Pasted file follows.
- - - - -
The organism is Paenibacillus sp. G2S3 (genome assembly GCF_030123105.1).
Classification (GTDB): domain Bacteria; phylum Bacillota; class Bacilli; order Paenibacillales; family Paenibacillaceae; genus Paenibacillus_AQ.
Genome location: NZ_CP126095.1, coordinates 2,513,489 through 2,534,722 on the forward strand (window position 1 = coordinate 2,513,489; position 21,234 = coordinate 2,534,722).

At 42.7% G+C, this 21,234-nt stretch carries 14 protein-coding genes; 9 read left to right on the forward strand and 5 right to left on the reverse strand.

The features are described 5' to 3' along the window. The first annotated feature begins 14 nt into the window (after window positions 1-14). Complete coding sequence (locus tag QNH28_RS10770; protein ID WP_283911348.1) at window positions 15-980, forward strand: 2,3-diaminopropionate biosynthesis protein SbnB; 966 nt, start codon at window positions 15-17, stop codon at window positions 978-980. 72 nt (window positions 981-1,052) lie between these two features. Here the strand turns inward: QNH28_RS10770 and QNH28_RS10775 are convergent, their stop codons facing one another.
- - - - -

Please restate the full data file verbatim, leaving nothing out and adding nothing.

The organism is Paenibacillus sp. G2S3 (genome assembly GCF_030123105.1).
Classification (GTDB): domain Bacteria; phylum Bacillota; class Bacilli; order Paenibacillales; family Paenibacillaceae; genus Paenibacillus_AQ.
Genome location: NZ_CP126095.1, coordinates 2,513,489 through 2,534,722 on the forward strand (window position 1 = coordinate 2,513,489; position 21,234 = coordinate 2,534,722).

At 42.7% G+C, this 21,234-nt stretch carries 14 protein-coding genes; 9 read left to right on the forward strand and 5 right to left on the reverse strand.

The features are described 5' to 3' along the window. The first annotated feature begins 14 nt into the window (after window positions 1-14). Complete coding sequence (locus tag QNH28_RS10770; protein ID WP_283911348.1) at window positions 15-980, forward strand: 2,3-diaminopropionate biosynthesis protein SbnB; 966 nt, start codon at window positions 15-17, stop codon at window positions 978-980. 72 nt (window positions 981-1,052) lie between these two features. Here the strand turns inward: QNH28_RS10770 and QNH28_RS10775 are convergent, their stop codons facing one another.